and fine 18th century panelling.
JohnKimballHs.jpg (24995 bytes)  OrangeShutters.jpg (8424 bytes)  

                                                                                                  The House with Orange Shutters

is of similar first period framing and construction. There is a large fireplace in the "keeping" room on the left. An
earlier resident in the 20th century introduced the orange shutters and the front fencing which have become easy
ways to identify the house.

Town Hall
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Old Burying Ground. (1634) High Street.

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The first people known to be buried in the cemetery were the wife and child of John Winthrop, Jr., who led the
settlement of the town. There were no cemetery markers at that time, so the exact location of their graves is
unknown. There are gravestones that date back to the 1600's. Nathaniel Rogers is buried near the path, his stone
depicting his wearing a jacket with 14 buttons. Thomas Berry is buried near the cluster of Rogers stones, as his first
wife was a Rogers. A contemporary black stone is visible from the sidewalk that marks the common grave of the
people who died when the Falconer was wrecked in a terrible storm off Cranes Beach. On one of the terraces, is
the grave of Emma Safford, who was one of the last direct descendants of Masconomet.

Photos from Harold Bowen's files.

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             Mercer, Somerset County, Maine

                                        birth place of Hartley Kimball and descendants.

The earliest known owners of the land which is within the present limits of the town of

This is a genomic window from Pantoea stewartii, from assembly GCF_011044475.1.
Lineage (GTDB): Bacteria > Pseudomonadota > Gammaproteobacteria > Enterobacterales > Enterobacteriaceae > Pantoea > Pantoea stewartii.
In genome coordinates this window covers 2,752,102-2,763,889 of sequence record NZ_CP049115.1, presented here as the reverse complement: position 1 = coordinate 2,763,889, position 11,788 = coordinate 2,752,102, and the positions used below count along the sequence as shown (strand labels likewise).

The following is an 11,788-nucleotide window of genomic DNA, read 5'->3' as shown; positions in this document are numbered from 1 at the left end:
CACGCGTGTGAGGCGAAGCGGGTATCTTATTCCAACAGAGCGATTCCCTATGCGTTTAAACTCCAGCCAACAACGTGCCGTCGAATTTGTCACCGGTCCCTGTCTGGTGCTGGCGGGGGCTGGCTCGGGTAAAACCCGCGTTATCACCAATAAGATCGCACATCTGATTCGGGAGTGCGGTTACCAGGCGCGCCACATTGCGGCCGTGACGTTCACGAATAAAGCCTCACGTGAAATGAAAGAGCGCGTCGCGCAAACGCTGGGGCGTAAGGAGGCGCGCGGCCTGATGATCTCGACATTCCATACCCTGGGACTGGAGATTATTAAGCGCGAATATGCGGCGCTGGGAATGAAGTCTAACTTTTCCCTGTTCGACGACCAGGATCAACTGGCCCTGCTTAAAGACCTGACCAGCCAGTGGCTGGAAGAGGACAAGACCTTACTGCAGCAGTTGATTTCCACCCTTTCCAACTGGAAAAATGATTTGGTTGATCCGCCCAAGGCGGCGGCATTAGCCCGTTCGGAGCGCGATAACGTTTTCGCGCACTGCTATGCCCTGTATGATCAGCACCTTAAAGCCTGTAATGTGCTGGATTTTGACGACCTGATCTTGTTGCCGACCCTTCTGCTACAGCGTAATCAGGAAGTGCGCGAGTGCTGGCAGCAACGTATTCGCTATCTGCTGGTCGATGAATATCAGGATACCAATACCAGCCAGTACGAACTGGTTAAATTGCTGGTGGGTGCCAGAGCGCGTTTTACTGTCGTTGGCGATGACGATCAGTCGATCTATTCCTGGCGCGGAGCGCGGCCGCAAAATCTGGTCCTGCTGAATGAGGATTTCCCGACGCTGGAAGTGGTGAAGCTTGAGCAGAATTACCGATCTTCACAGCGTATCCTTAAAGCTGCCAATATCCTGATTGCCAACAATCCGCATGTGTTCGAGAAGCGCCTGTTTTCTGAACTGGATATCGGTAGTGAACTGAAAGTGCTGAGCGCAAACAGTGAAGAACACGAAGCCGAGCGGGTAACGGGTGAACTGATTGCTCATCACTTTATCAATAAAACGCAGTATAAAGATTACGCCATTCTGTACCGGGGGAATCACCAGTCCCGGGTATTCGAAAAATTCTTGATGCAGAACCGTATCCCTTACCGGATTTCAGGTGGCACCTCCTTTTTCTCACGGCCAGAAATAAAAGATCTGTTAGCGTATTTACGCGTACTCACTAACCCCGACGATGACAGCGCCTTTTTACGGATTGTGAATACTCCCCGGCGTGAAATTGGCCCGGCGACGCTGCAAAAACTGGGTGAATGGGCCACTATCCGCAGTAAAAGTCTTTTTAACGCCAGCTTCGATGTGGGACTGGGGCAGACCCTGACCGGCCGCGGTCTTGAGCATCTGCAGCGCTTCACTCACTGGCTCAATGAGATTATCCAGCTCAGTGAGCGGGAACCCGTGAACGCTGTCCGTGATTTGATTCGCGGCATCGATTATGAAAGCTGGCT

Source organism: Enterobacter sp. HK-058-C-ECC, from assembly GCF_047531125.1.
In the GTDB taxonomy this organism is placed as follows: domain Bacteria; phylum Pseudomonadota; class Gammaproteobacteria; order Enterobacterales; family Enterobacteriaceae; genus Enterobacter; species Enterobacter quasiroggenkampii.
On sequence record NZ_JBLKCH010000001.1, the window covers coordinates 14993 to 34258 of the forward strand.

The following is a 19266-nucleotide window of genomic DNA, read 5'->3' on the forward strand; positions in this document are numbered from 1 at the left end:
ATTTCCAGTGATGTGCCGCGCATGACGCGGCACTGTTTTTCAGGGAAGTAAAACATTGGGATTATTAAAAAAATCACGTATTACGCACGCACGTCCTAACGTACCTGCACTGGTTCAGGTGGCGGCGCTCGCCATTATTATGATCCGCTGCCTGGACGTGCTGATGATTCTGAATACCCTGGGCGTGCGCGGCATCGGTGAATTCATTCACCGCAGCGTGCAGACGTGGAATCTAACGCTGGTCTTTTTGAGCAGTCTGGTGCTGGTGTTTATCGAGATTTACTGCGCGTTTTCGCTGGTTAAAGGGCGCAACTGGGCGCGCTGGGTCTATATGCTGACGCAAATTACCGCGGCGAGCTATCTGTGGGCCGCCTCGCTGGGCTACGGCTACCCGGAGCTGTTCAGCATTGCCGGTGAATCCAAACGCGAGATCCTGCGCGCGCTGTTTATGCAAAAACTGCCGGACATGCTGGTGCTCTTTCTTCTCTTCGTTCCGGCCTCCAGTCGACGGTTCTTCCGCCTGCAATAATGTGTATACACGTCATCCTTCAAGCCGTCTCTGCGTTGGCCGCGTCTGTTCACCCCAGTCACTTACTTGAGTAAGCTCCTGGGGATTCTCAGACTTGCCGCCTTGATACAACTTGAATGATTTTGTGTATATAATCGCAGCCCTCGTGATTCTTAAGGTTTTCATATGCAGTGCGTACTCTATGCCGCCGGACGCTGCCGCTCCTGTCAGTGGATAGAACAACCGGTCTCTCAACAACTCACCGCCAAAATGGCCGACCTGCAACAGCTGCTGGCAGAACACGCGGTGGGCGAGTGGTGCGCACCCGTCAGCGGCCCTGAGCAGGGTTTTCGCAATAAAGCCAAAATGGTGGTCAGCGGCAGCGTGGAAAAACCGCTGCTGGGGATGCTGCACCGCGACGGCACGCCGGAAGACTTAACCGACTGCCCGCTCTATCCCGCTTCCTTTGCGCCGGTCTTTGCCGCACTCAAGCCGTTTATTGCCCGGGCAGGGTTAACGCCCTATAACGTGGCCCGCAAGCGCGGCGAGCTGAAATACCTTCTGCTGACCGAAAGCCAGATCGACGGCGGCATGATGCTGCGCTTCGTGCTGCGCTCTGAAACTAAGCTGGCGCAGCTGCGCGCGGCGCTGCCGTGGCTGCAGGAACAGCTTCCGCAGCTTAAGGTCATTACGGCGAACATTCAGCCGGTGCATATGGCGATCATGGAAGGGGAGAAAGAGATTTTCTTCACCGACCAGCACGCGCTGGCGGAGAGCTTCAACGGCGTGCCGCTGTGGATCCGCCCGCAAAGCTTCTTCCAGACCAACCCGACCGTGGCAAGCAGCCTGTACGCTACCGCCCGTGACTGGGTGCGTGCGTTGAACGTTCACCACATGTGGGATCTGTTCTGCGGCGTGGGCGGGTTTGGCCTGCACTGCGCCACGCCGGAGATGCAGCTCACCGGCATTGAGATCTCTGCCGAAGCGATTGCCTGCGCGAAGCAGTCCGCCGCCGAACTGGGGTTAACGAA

Mercer most certainly must have been the Indians who had a settlement at Old Point in
Madison as they roamed up and down the Kennebec and Sandy River. ( the correct name
of the Sandy is Penobsquisunquis - sebu. )

The Indians had quite a different interpretation of land ownership than did the white man.
Some writers have indicated that the Indians believed that when a member of the tribe
died the land which he was using reverted back to the tribe and was given to another
member of the tribe to be used during his lifetime. The white man on the other hand
believed that, once obtained, ownership of the land was his to do whatever he wanted to
do with it.

The King of England considered that he had the sole authority to make grants of land in                        
this country without consulting anyone. On November 3, 1860 King James 1 granted the
Plymouth Company a large tract of land north of a former grant made to the famous
Virginia Company. The Plymouth Company was made up of Sir Ferdinando Gorges and
thirty-nine of his friends. The King's grant was;

"...... for all the country called New England in America, situated lying and being in
Breadth from forty Degrees of Northerly Latitude from the Equinoctial Line, to forty-eight
Degrees of said Northerly Latitude inclusively, and in length and in all Breadth aforesaid
throughout the Main Lands......"

The grant included all of the natural resources which might be found on the land, and the